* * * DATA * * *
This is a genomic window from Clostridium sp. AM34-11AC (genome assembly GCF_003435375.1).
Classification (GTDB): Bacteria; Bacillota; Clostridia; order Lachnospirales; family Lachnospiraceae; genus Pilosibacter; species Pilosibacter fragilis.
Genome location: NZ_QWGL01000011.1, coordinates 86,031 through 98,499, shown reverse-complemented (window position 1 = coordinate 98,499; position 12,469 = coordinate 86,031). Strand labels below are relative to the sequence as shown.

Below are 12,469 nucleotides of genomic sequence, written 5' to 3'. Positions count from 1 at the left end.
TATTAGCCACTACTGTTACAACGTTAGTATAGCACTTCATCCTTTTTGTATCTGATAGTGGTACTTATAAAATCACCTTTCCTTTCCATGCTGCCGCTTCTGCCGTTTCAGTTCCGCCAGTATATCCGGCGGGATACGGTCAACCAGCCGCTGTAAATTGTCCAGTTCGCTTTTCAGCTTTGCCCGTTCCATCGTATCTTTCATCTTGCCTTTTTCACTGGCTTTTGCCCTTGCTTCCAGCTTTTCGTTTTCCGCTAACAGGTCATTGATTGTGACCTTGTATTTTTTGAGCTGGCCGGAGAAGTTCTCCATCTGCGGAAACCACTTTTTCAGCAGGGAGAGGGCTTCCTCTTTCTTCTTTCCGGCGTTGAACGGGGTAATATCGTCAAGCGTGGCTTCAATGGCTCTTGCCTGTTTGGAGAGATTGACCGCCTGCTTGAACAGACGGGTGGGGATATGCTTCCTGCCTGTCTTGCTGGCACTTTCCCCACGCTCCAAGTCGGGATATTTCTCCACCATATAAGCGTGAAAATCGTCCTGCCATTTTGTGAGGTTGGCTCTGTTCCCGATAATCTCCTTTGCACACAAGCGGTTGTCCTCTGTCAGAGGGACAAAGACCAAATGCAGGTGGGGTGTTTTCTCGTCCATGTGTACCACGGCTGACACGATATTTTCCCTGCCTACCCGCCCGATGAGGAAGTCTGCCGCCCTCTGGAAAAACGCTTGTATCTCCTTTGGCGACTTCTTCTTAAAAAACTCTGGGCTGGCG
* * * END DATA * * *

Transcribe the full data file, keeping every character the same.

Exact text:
This is a genomic window from Clostridium sp. AM34-11AC (genome assembly GCF_003435375.1).
Classification (GTDB): Bacteria; Bacillota; Clostridia; order Lachnospirales; family Lachnospiraceae; genus Pilosibacter; species Pilosibacter fragilis.
Genome location: NZ_QWGL01000011.1, coordinates 86,031 through 98,499, shown reverse-complemented (window position 1 = coordinate 98,499; position 12,469 = coordinate 86,031). Strand labels below are relative to the sequence as shown.

Below are 12,469 nucleotides of genomic sequence, written 5' to 3'. Positions count from 1 at the left end.
TATTAGCCACTACTGTTACAACGTTAGTATAGCACTTCATCCTTTTTGTATCTGATAGTGGTACTTATAAAATCACCTTTCCTTTCCATGCTGCCGCTTCTGCCGTTTCAGTTCCGCCAGTATATCCGGCGGGATACGGTCAACCAGCCGCTGTAAATTGTCCAGTTCGCTTTTCAGCTTTGCCCGTTCCATCGTATCTTTCATCTTGCCTTTTTCACTGGCTTTTGCCCTTGCTTCCAGCTTTTCGTTTTCCGCTAACAGGTCATTGATTGTGACCTTGTATTTTTTGAGCTGGCCGGAGAAGTTCTCCATCTGCGGAAACCACTTTTTCAGCAGGGAGAGGGCTTCCTCTTTCTTCTTTCCGGCGTTGAACGGGGTAATATCGTCAAGCGTGGCTTCAATGGCTCTTGCCTGTTTGGAGAGATTGACCGCCTGCTTGAACAGACGGGTGGGGATATGCTTCCTGCCTGTCTTGCTGGCACTTTCCCCACGCTCCAAGTCGGGATATTTCTCCACCATATAAGCGTGAAAATCGTCCTGCCATTTTGTGAGGTTGGCTCTGTTCCCGATAATCTCCTTTGCACACAAGCGGTTGTCCTCTGTCAGAGGGACAAAGACCAAATGCAGGTGGGGTGTTTTCTCGTCCATGTGTACCACGGCTGACACGATATTTTCCCTGCCTACCCGCCCGATGAGGAAGTCTGCCGCCCTCTGGAAAAACGCTTGTATCTCCTTTGGCGACTTCTTCTTAAAAAACTCTGGGCTGGCG